For my upcoming projects Battling Boy and Total THB, I've been really thinking about the freedom made possible by the extended graphic novel format. It is significant to note that we've reached a point in the history of comics where an author can more-or-less work completely outside of the monthly serialized periodical format, with its inherent page strictures and narrative conformities. Nobody said it was easy or could come without paying your dues, but you can do it all the same. So long as you have something valuable to say and the talent to put it on paper, you can do it. It is no longer necessary to constantly invent some new cliffhanger every 24 to 32 pages to keep the readers coming back month after month, it is no longer necessary to come up with endlessly hyperbolic cover designs to entice new readers, no longer necessary to truncate extended scenes of character development for lack of space on the page. These are all common characteristics of the monthly comic book publishing format which many of us struggle with all the time. Now, thanks to the vigorous interest in manga on the part of new readers and the on-going assault comics is making on the whole of contemporary pop culture, cartoonists are able to approach new comics in the same way authors like Tom Wolfe or Kurt Vonnegut would've approached their latest novel. Readers crave good stories, and probably beyond that, deeper meaning. There seems to be a real psychological need for art -- for all the arts. Art offers us a reflection of interior ourselves, through the eyes and hands and words of another. Through meaningful art, we consider ourselves and our very condition of being human, and in the process, gain more insight into our true natures as living, sensing creatures living on this planet of ours which we call Earth. Comics has stepped out of the wide shadows of film and illustration, and is now invited to stand on its own, an infant medium full of potential and power. We are being invited to share our stories on a world stage, however long or short our stories might be. We've got a lot of work to do, let's show them what we've got.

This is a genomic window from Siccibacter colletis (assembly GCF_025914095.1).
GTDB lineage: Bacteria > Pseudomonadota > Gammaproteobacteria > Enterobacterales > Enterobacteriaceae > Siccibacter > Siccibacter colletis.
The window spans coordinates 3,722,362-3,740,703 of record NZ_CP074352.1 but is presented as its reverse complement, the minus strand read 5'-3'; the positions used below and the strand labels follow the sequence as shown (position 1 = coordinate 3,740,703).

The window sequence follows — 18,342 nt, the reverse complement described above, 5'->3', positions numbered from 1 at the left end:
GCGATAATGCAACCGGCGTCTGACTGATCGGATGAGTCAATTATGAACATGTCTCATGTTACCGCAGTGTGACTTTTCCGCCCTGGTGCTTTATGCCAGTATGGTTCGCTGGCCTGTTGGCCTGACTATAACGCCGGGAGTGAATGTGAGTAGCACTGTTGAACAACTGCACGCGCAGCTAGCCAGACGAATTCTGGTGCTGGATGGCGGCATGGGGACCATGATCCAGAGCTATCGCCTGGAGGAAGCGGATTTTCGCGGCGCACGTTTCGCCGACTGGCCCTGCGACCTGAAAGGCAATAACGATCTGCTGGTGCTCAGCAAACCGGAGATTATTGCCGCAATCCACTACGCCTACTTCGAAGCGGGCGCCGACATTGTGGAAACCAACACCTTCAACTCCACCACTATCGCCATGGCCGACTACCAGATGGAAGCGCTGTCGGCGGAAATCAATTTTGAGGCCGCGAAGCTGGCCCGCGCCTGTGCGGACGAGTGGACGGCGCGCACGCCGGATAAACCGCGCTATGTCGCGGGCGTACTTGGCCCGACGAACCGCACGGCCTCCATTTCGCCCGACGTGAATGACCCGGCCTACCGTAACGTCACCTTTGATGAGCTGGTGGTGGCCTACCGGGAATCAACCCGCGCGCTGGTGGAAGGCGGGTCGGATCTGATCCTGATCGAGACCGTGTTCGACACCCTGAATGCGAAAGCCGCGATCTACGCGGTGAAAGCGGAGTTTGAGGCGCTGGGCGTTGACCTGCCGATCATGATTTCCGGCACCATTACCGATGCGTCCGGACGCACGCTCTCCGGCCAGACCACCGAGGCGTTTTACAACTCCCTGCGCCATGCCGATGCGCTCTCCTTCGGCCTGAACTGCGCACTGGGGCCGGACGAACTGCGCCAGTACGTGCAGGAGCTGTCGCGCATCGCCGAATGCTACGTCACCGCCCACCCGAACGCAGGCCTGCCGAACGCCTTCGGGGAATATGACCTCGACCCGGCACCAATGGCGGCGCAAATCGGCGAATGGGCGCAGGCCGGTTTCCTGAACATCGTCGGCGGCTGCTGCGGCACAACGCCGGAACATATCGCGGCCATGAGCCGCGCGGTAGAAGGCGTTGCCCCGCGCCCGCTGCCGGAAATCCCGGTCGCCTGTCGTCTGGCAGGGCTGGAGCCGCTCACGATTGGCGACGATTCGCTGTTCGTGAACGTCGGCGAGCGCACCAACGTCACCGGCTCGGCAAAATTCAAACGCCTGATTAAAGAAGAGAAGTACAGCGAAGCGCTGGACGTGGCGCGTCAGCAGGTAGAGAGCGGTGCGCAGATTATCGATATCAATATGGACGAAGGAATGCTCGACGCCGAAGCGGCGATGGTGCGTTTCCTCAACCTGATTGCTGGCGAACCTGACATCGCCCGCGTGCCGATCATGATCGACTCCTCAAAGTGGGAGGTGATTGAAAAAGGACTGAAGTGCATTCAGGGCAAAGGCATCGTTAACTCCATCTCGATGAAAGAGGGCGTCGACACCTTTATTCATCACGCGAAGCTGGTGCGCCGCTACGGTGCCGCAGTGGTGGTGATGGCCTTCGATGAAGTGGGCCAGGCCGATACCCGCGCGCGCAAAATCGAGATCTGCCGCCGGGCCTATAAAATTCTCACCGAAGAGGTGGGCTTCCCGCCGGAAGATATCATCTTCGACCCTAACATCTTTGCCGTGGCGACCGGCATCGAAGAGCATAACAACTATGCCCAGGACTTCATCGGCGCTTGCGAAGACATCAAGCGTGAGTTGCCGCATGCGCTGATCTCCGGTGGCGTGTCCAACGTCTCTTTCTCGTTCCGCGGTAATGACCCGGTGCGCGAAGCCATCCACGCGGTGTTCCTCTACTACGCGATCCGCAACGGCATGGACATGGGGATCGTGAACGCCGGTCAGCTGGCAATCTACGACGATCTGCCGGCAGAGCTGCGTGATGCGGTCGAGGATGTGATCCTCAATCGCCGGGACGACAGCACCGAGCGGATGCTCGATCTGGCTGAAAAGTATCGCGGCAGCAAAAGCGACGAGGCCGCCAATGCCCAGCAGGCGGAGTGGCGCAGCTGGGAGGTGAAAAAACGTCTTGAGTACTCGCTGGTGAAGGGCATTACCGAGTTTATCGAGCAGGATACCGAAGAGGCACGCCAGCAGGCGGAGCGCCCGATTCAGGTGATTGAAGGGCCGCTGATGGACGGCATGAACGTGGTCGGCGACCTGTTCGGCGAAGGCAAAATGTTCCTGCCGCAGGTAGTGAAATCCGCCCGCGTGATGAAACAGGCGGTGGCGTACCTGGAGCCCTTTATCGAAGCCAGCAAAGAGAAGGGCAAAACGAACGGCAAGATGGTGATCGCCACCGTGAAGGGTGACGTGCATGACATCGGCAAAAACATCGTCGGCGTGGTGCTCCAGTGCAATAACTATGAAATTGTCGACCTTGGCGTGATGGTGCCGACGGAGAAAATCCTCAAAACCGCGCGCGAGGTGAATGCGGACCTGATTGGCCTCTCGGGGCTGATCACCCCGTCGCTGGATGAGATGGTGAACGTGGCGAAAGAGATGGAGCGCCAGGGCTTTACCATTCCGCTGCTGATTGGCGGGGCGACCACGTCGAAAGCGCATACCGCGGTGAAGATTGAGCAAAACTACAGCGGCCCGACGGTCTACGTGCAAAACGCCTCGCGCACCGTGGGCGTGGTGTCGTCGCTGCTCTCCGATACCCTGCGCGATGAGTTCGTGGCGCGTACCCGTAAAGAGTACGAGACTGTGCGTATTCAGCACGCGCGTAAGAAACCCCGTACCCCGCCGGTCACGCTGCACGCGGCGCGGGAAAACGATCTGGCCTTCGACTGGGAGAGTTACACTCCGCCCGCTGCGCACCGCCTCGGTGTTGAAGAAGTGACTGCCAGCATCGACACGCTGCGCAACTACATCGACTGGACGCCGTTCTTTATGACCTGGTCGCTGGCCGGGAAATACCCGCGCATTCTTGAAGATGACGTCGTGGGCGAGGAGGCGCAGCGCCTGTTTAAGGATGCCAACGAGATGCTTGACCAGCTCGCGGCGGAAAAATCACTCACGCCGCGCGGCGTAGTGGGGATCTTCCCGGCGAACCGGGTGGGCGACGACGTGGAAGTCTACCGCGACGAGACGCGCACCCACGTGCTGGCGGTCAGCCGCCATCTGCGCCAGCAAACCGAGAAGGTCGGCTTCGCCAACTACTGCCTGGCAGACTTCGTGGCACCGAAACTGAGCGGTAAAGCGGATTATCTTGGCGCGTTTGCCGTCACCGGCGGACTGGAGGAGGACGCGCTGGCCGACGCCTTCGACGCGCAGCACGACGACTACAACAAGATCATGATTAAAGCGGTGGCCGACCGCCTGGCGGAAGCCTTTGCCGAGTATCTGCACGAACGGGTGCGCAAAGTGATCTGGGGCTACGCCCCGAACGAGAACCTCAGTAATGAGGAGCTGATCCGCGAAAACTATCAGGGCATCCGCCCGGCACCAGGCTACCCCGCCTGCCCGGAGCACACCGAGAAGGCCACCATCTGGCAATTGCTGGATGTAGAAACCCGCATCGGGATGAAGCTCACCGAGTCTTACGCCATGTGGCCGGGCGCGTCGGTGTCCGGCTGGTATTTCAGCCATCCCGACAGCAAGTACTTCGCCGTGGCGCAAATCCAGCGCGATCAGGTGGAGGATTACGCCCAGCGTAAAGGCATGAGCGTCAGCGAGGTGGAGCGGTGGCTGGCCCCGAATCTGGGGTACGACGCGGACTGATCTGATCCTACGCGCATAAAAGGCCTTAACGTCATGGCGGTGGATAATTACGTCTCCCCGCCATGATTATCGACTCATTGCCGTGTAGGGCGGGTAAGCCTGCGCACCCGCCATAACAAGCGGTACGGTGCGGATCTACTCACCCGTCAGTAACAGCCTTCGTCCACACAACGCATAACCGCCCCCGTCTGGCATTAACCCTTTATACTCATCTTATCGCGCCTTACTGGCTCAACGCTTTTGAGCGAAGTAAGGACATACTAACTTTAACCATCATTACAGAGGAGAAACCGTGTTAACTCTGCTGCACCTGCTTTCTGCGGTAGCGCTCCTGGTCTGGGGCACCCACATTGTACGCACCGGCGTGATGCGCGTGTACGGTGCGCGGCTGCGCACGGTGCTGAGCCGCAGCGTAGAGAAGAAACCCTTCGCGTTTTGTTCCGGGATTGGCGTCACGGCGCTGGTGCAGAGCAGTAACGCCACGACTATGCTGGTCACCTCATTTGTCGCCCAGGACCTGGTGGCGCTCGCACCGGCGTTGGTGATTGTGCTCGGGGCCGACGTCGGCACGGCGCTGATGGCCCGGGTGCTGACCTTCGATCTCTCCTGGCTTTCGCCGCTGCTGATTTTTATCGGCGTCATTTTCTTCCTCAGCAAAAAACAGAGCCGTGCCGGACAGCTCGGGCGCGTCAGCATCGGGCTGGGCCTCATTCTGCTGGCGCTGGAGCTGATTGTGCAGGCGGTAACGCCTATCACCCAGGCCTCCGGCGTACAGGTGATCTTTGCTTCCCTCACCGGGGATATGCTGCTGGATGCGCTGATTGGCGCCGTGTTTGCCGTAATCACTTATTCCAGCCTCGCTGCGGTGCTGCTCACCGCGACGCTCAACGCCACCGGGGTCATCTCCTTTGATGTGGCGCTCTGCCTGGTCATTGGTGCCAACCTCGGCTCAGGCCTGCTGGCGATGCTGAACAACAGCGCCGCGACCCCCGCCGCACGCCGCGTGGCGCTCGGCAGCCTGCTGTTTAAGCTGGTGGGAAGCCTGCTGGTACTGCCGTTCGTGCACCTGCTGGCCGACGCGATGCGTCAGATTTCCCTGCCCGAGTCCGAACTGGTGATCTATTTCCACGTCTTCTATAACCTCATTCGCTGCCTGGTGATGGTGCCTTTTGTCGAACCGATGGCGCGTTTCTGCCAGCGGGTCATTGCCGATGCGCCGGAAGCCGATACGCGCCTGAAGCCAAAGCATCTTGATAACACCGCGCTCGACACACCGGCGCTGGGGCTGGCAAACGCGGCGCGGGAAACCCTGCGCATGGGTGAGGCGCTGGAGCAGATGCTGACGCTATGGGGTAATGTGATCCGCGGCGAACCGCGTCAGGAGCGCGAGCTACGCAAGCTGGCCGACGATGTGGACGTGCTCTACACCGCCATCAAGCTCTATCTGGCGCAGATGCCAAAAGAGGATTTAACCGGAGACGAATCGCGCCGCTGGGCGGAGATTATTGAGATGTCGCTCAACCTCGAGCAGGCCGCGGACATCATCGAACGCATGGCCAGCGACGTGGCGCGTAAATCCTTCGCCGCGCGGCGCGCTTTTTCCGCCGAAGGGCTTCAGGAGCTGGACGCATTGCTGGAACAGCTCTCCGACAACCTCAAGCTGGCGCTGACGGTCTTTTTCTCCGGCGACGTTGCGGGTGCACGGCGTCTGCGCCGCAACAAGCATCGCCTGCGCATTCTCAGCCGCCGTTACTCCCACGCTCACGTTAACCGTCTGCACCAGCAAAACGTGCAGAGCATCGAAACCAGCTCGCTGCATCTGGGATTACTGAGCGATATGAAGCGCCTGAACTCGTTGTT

July 24, 2007

PAUL POPE's new THB release at SAN DIEGO

And where to read all about it? Why at AIN'T IT COOL NEWS, of course, from the amazing Alexandra DuPont herself:

Alexandra DuPont. Heiress. Supermodel. Girlfriend to rock stars and federal politicians. Very tall nudist. She's the cutest thing alive and returns to AICN now to talk about “THB: Comics From Mars"!

This is not just a news item but a first rate introduction to Paul Pope's sweeping Martian epic.

And guess what, STAY TUNED because on the heels of all this, First Second will have more Pope news to come soon... And I don't mean the Vatican kind.


March 22, 2006


Yes, yes, yes, the rumors are true: Paul Pope is working on a massive, epic project for First Second -- in full color and for young readers.


Here's a quote from Pope in this week's PUBLISHER'S WEEKLY COMICS WEEK, just to whet a few appetites:

Battling Boy is aimed at kids and it's coming out from First Second in 2007. It's a kind of a fairytale kid Beowulf, or a Peter Pan with teeth. It's set in a mythical city called Monstropolis, a city the size of a continent that's overrun with monsters.